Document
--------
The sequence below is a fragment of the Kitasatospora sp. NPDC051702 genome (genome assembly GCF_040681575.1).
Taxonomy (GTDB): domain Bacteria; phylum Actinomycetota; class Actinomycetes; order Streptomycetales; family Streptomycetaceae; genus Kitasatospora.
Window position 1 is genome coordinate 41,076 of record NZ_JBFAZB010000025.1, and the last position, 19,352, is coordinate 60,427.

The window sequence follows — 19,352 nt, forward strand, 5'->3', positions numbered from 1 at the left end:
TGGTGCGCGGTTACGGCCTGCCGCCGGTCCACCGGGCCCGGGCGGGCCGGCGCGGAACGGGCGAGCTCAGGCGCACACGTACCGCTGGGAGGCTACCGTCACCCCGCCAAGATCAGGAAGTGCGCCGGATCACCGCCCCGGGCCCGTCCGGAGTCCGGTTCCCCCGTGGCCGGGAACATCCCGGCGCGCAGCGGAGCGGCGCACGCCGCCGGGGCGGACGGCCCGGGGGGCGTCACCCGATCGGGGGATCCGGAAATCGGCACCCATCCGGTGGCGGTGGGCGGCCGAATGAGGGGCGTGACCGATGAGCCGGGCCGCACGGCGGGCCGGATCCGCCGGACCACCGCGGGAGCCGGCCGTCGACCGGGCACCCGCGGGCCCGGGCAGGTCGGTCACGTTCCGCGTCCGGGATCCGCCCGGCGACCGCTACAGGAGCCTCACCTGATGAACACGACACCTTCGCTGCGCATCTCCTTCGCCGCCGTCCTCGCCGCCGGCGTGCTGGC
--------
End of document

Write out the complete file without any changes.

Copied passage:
The sequence below is a fragment of the Kitasatospora sp. NPDC051702 genome (genome assembly GCF_040681575.1).
Taxonomy (GTDB): domain Bacteria; phylum Actinomycetota; class Actinomycetes; order Streptomycetales; family Streptomycetaceae; genus Kitasatospora.
Window position 1 is genome coordinate 41,076 of record NZ_JBFAZB010000025.1, and the last position, 19,352, is coordinate 60,427.

The window sequence follows — 19,352 nt, forward strand, 5'->3', positions numbered from 1 at the left end:
TGGTGCGCGGTTACGGCCTGCCGCCGGTCCACCGGGCCCGGGCGGGCCGGCGCGGAACGGGCGAGCTCAGGCGCACACGTACCGCTGGGAGGCTACCGTCACCCCGCCAAGATCAGGAAGTGCGCCGGATCACCGCCCCGGGCCCGTCCGGAGTCCGGTTCCCCCGTGGCCGGGAACATCCCGGCGCGCAGCGGAGCGGCGCACGCCGCCGGGGCGGACGGCCCGGGGGGCGTCACCCGATCGGGGGATCCGGAAATCGGCACCCATCCGGTGGCGGTGGGCGGCCGAATGAGGGGCGTGACCGATGAGCCGGGCCGCACGGCGGGCCGGATCCGCCGGACCACCGCGGGAGCCGGCCGTCGACCGGGCACCCGCGGGCCCGGGCAGGTCGGTCACGTTCCGCGTCCGGGATCCGCCCGGCGACCGCTACAGGAGCCTCACCTGATGAACACGACACCTTCGCTGCGCATCTCCTTCGCCGCCGTCCTCGCCGCCGGCGTGCTGGC